TerraGear scenery build server

From FlightGear wiki
Jump to: navigation, search

Note: This project is currently under active development. And we're looking for volunteers interested in contributing.
So if you'd like to help in one way or another, please get in touch or just help improve the article in the meantime!
Useful Skills:
Virtualization, Linux, TerraGear (psadro_gm & papillon81), TerraGear GUI(Gijs), SSH, Qt, TurnKeyLinux


Contributors: D-YETI (server/hosting[1]), reeed, F-JJTH(Web frontend), saiarcot895 (packaging), statto (testing), itismike

Mentors: Hooray(get in touch to learn more)
It's possible that this article hasn't been updated in a while, so to catch up with the latest developments, you are advised not to start working on anything directly related to this without first coordinating your ideas with fellow FlightGear contributors using the FlightGear developers mailing list or the FlightGear forums. See also the talk page.

Cquote1.png terragear tools are not exactly the most robust :) Building them can be a challenge, and getting useful output is just as hard.
— psadro_gm (Sun Nov 16). Re: Terragear, compilation errors-warnings.
(powered by Instant-Cquotes)
Cquote2.png
Cquote1.png I run genapts850 on linux 64bit with no problem. I've got a new machine, now and Windows 64 running on a virtual machine, but I haven't done any development work on Windows for 18 years now. It's really not very high on the priority list, as the world scenery is also generated on linux.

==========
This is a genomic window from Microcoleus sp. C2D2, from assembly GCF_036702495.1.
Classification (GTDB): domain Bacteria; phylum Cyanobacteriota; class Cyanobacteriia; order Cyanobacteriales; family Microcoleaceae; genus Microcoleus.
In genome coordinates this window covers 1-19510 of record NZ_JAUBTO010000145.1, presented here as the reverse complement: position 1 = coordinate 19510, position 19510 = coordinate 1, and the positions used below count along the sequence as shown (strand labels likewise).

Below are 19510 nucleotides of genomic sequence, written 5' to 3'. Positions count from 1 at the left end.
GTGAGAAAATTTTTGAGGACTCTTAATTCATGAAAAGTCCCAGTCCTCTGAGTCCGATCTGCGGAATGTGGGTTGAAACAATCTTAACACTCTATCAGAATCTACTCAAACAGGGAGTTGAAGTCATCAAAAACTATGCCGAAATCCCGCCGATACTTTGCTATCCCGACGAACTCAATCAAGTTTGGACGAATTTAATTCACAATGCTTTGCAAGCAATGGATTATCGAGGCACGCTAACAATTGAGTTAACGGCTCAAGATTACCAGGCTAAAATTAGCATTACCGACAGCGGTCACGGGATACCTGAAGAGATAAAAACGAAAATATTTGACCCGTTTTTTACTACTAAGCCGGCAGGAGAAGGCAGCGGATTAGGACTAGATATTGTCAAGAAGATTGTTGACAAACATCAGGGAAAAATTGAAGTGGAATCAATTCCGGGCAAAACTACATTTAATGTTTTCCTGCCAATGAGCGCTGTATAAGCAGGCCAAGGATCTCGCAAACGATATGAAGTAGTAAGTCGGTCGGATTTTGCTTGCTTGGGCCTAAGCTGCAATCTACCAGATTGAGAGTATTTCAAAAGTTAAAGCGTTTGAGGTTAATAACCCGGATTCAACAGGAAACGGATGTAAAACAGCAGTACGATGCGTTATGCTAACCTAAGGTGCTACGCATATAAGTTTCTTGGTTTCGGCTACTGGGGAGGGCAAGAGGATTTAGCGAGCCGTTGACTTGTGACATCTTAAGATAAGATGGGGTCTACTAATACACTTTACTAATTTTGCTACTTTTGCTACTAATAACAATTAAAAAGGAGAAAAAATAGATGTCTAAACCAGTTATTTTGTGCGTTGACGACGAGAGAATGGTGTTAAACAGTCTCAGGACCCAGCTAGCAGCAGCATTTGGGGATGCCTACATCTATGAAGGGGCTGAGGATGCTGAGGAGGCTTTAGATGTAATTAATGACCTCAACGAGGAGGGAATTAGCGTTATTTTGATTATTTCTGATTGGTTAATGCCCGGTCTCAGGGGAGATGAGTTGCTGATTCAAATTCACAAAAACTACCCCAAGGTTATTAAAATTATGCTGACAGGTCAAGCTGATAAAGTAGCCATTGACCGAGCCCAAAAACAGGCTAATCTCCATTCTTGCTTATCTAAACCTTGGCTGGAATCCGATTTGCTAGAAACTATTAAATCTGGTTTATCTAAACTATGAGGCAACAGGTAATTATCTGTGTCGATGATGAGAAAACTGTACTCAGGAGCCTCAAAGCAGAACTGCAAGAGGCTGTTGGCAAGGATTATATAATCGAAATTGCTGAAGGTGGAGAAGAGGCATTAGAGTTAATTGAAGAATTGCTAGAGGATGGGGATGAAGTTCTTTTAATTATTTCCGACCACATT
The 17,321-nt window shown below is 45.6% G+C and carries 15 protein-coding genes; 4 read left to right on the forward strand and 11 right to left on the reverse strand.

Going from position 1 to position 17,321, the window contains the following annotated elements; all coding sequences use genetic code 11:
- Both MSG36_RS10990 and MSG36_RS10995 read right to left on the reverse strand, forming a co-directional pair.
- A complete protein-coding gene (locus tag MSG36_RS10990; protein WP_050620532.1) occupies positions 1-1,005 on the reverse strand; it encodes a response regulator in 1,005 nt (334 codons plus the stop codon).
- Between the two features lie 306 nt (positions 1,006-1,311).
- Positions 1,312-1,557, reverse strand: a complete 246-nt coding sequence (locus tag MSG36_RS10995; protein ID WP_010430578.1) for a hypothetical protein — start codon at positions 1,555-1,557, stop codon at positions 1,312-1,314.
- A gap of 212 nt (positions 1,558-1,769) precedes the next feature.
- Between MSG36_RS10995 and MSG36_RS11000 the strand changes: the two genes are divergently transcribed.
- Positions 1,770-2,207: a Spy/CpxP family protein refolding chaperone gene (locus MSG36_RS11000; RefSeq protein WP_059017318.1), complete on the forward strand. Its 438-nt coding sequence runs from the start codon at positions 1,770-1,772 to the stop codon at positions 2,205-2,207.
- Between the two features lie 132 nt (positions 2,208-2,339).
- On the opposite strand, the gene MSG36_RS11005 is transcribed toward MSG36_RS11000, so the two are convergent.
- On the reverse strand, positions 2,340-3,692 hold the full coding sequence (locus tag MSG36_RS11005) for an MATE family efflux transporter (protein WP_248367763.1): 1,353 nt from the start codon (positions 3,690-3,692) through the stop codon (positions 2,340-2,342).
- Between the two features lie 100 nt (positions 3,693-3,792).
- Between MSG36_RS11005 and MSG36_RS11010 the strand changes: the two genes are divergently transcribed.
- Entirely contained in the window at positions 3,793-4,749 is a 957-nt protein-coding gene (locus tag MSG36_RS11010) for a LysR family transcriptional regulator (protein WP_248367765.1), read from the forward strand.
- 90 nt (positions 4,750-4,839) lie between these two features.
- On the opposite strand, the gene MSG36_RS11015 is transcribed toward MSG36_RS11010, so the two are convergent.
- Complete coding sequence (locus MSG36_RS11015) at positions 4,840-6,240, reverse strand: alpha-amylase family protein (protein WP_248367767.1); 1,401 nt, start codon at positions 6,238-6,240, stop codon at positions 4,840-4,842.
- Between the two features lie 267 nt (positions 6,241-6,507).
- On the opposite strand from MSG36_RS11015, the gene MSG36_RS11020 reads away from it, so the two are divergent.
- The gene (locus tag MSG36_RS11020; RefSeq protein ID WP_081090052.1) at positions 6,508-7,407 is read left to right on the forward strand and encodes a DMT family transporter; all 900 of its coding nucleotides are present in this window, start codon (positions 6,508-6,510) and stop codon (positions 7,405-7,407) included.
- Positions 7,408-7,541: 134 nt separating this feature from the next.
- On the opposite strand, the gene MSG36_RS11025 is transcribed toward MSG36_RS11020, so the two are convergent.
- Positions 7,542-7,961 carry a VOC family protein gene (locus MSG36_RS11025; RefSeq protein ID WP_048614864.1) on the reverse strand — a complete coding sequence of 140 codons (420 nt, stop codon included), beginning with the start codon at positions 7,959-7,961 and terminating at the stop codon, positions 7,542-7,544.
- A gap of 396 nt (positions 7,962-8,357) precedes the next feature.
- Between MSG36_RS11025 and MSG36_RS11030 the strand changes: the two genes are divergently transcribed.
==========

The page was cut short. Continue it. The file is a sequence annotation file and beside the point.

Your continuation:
— psadro_gm (Wed Sep 26). Re: TerraGear GUI.
(powered by Instant-Cquotes)
Cquote2.png
Cquote1.png Remember, Terragear was never intended to used by an end user. It was designed to be run on a Linux server. It's been almost 3 years since I've started looking at this code. It took almost a full year of hacking on it before I was confident enough to commit changes.

It is not user friendly. It was once my intention to make it easier to use and add features. Over time, it became obvious that this was optimistic. Bug fixes pretty much takes all of my time.

That's not to say that I can't imagine an easy to use toolchain, unfortunately, we just don't have the resources to work toward this goal. If anyone is interested, I could help explain how the tools work, and how the code works.


— psadro_gm (Sun Dec 08). Re: Terragear for beginners.
(powered by Instant-Cquotes)
Cquote2.png



Cquote1.png User friendliness, and support for windows, 32 bit, etc have dropped to very low priority, as the server that Martin uses when generating the official scenery is well known to me.